Elderly Woman Decides It Is Her Time To Go
by Pohia Smith, Pittsburgh Post Gazette
Early Sunday morning, Beulah Clougherty, 94, of East Liberty, got her wish and died -- at home and without any equipment artificially prolonging her life.
She told her daughter, Barbara Clougherty, 70, on Jan. 18 that she was ready to go and took to her bed in an apartment within Barbara and her husband's home.
"She's made her peace; she's not afraid," Ms. Clougherty said last week.
It's a moment Mrs. Clougherty had planned for about five years, from the time she drew up a living will saying she wanted no resuscitation or extraordinary means to keep her alive in the event of something like a stroke or heart attack. That's also when she first did end-of-life planning with her family.
"She's had the conversation with me on many occasions. She had it with her doctor. She had it with my brother, my son," Ms. Clougherty said.
She wanted "no tubes, no life support." She wanted to die at home, and the apartment and the availability of at-home hospice through Forbes Hospice made it possible.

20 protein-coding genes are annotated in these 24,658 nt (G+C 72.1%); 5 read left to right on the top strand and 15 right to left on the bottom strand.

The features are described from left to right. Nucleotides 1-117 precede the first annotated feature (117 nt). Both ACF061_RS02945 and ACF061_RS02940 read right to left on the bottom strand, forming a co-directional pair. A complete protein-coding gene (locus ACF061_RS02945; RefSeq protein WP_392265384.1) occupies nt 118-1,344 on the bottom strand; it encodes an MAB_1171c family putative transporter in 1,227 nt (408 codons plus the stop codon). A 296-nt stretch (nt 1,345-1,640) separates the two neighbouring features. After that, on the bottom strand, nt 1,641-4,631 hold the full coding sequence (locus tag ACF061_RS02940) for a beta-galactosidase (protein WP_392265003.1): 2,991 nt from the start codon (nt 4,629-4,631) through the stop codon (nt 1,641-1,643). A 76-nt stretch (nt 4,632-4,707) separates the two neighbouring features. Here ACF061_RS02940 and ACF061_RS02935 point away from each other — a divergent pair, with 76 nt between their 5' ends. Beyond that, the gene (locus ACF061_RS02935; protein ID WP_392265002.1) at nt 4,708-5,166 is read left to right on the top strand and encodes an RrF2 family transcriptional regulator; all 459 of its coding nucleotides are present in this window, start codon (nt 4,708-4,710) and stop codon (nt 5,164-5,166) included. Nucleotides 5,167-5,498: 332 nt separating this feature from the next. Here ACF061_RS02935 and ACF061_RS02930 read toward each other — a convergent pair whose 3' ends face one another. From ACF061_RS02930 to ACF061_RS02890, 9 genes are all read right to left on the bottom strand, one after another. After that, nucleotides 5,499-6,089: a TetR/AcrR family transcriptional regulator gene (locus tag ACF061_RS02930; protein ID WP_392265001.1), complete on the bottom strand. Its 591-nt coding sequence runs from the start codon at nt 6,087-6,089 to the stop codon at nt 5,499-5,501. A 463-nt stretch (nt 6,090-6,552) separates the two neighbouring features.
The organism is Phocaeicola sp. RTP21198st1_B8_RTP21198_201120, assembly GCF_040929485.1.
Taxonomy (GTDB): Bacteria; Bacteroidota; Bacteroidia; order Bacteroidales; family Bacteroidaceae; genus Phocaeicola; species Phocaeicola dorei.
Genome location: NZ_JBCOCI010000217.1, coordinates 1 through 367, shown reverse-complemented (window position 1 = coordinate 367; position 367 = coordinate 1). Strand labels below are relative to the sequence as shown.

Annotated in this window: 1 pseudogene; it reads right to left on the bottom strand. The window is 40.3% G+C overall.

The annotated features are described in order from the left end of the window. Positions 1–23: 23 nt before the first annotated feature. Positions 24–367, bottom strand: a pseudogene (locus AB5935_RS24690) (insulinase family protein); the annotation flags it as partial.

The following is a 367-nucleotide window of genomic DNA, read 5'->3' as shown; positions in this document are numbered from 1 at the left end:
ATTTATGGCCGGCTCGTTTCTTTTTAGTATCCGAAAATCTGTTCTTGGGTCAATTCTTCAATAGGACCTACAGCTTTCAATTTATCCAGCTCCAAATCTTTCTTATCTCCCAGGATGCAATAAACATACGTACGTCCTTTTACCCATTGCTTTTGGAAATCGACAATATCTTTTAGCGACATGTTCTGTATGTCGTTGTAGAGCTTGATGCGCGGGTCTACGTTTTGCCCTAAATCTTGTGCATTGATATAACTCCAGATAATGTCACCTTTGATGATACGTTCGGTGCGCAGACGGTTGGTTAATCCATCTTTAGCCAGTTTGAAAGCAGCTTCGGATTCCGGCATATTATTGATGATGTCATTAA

The reasons Mrs. Clougherty decided it was time to die included the physical. Along with the declines of old age, she has had congestive heart failure, arthritis in her spine, compressed back discs and severe osteoporosis. She has had three open heart surgeries for valve replacements.
"A week ago she said, 'I can't get up ...' She was in horrible pain. She took to her bed last Tuesday," Ms. Clougherty said last Wednesday. "She's ready to go. She wants to see my dad, my brother. She said, 'This is my time.' " The doctor and then hospice were called.
She was put on enough pain medication to take "the edge off the pain from the horrible back pain of the compressed disc and spinal arthritis, so it's helped her relax."
Although she was sleeping more, she remained sharp. She watched President Barack Obama's State of the Union address and daily watched "Judge Judy."
A hospice nurse told Ms. Clougherty last week her heart could stop the next day or that she could live another week or two.
"She's not eating any more, but she's still taking liquids," her daughter said. "... It's hard to judge."
"She says, 'I have a right to do this and no one can tell me differently.' "
Barbara, who has a living will of her own, said her paternal grandfather did the same thing.
"He just didn't get out of bed," she said. "He said, 'This is what I want to do.' ... It took him nine days, and his mother had done the same thing. ...
"I think old people did this a long time ago before there were machines that kept people alive."
Pohla Smith: firstname.lastname@example.org or 412-263-1228.
First published on January 31, 2011 at 12:00 am